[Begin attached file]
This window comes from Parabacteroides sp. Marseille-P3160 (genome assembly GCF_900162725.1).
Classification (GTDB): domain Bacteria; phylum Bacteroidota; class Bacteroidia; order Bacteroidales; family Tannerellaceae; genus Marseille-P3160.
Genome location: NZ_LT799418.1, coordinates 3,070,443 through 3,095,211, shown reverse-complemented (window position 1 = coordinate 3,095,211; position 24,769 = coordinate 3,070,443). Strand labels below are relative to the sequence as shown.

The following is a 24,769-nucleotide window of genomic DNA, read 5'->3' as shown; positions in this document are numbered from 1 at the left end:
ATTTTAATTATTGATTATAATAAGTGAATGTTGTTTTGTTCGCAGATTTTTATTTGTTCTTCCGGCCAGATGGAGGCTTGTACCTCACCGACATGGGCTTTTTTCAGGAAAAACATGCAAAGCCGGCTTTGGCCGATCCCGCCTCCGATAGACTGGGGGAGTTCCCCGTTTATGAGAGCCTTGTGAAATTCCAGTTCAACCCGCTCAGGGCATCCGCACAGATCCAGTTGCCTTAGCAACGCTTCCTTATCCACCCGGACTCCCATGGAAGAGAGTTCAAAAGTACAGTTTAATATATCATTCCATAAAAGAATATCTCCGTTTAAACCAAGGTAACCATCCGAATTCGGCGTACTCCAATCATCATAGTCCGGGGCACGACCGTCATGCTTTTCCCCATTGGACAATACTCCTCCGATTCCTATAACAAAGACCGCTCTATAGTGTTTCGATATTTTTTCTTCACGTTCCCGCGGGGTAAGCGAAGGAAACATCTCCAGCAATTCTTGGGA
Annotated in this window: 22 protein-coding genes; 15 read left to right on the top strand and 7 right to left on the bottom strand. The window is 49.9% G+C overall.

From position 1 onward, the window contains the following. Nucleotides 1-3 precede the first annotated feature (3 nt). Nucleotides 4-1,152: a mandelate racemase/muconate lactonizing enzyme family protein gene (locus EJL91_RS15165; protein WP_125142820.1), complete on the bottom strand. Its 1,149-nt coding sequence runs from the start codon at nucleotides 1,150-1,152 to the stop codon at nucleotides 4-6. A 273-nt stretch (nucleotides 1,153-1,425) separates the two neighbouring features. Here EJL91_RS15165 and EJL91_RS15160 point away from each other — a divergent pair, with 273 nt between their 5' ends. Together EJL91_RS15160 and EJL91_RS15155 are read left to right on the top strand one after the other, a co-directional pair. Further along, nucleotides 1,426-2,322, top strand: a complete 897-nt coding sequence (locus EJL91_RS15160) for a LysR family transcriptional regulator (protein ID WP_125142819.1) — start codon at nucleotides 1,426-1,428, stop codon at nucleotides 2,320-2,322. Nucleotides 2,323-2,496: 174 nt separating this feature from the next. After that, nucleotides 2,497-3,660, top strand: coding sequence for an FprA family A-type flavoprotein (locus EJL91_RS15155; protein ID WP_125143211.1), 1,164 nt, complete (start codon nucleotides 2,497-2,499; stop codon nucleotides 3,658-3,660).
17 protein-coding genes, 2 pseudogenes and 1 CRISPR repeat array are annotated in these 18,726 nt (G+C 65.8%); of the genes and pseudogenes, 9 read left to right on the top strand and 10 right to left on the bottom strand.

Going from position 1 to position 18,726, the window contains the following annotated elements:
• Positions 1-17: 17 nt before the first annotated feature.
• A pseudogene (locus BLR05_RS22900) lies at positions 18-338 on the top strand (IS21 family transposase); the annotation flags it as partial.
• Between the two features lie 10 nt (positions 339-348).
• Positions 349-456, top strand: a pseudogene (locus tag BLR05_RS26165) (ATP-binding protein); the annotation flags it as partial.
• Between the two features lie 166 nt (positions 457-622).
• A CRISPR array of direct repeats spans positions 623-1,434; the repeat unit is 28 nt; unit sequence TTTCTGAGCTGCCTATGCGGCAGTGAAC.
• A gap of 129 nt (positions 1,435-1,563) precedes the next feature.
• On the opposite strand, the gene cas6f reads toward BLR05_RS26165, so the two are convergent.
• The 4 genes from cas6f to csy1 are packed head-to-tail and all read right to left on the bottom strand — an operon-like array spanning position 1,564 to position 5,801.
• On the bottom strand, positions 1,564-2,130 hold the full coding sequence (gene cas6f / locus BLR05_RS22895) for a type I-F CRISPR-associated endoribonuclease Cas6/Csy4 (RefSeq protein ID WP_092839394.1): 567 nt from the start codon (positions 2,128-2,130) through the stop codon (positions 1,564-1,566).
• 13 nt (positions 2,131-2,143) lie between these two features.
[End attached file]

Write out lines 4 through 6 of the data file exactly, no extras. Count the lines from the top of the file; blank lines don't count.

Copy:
The following is a 24,769-nucleotide window of genomic DNA, read 5'->3' as shown; positions in this document are numbered from 1 at the left end:
ATTTTAATTATTGATTATAATAAGTGAATGTTGTTTTGTTCGCAGATTTTTATTTGTTCTTCCGGCCAGATGGAGGCTTGTACCTCACCGACATGGGCTTTTTTCAGGAAAAACATGCAAAGCCGGCTTTGGCCGATCCCGCCTCCGATAGACTGGGGGAGTTCCCCGTTTATGAGAGCCTTGTGAAATTCCAGTTCAACCCGCTCAGGGCATCCGCACAGATCCAGTTGCCTTAGCAACGCTTCCTTATCCACCCGGACTCCCATGGAAGAGAGTTCAAAAGTACAGTTTAATATATCATTCCATAAAAGAATATCTCCGTTTAAACCAAGGTAACCATCCGAATTCGGCGTACTCCAATCATCATAGTCCGGGGCACGACCGTCATGCTTTTCCCCATTGGACAATACTCCTCCGATTCCTATAACAAAGACCGCTCTATAGTGTTTCGATATTTTTTCTTCACGTTCCCGCGGGGTAAGCGAAGGAAACATCTCCAGCAATTCTTGGGA
Annotated in this window: 22 protein-coding genes; 15 read left to right on the top strand and 7 right to left on the bottom strand. The window is 49.9% G+C overall.